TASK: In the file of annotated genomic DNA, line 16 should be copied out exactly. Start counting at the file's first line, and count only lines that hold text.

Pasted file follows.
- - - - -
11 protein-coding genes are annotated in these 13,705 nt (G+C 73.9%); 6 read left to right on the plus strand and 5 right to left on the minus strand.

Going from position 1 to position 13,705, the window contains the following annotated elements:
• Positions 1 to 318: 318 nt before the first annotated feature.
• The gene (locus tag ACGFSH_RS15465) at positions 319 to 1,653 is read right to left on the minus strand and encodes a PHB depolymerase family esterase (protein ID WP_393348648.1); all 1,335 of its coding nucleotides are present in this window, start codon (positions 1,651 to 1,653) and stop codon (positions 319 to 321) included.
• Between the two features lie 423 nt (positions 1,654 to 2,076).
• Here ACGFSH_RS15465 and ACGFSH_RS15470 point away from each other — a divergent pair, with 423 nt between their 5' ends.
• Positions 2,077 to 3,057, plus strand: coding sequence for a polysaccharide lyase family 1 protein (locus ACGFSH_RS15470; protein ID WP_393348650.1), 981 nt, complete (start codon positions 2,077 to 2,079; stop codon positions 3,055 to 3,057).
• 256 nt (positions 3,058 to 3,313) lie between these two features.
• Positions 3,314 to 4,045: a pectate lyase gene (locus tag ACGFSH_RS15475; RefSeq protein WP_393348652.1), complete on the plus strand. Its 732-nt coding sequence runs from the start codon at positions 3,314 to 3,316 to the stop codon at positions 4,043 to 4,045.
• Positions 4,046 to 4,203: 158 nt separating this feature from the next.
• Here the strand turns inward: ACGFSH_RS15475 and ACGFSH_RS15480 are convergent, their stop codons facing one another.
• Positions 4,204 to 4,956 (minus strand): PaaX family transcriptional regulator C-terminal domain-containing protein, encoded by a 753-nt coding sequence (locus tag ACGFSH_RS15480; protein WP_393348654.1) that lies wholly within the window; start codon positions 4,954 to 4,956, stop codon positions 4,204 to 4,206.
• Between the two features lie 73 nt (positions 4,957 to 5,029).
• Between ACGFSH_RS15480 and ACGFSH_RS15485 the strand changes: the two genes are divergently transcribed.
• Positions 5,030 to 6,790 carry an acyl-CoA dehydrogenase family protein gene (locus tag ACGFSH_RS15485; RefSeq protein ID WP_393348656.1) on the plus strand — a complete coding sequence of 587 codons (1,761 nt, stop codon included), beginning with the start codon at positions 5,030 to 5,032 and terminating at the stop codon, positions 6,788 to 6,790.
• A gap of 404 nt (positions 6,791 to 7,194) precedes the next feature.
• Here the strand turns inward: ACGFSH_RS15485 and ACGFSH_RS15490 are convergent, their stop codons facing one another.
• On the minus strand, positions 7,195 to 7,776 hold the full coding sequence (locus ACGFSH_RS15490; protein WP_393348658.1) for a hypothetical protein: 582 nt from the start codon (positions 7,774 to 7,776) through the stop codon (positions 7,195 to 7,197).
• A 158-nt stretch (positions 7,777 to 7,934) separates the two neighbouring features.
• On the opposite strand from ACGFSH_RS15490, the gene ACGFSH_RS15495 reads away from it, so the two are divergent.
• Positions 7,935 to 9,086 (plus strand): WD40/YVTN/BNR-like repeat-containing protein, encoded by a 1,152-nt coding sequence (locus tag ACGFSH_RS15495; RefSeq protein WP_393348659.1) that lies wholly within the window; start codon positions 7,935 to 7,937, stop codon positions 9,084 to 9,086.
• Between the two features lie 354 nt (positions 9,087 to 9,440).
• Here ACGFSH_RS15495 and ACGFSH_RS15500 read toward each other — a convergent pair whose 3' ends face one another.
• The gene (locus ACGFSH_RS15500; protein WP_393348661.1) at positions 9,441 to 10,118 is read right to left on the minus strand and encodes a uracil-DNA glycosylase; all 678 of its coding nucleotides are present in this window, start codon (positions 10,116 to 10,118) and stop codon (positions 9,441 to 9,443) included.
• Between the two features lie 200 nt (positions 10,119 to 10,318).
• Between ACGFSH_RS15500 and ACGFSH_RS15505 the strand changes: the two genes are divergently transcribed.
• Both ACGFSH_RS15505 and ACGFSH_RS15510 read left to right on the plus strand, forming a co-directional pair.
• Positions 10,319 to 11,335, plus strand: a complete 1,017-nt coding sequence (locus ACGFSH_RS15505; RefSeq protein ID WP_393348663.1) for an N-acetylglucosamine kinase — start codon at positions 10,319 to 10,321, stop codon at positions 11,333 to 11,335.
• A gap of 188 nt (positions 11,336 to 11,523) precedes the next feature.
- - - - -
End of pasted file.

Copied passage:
• A gap of 404 nt (positions 6,791 to 7,194) precedes the next feature.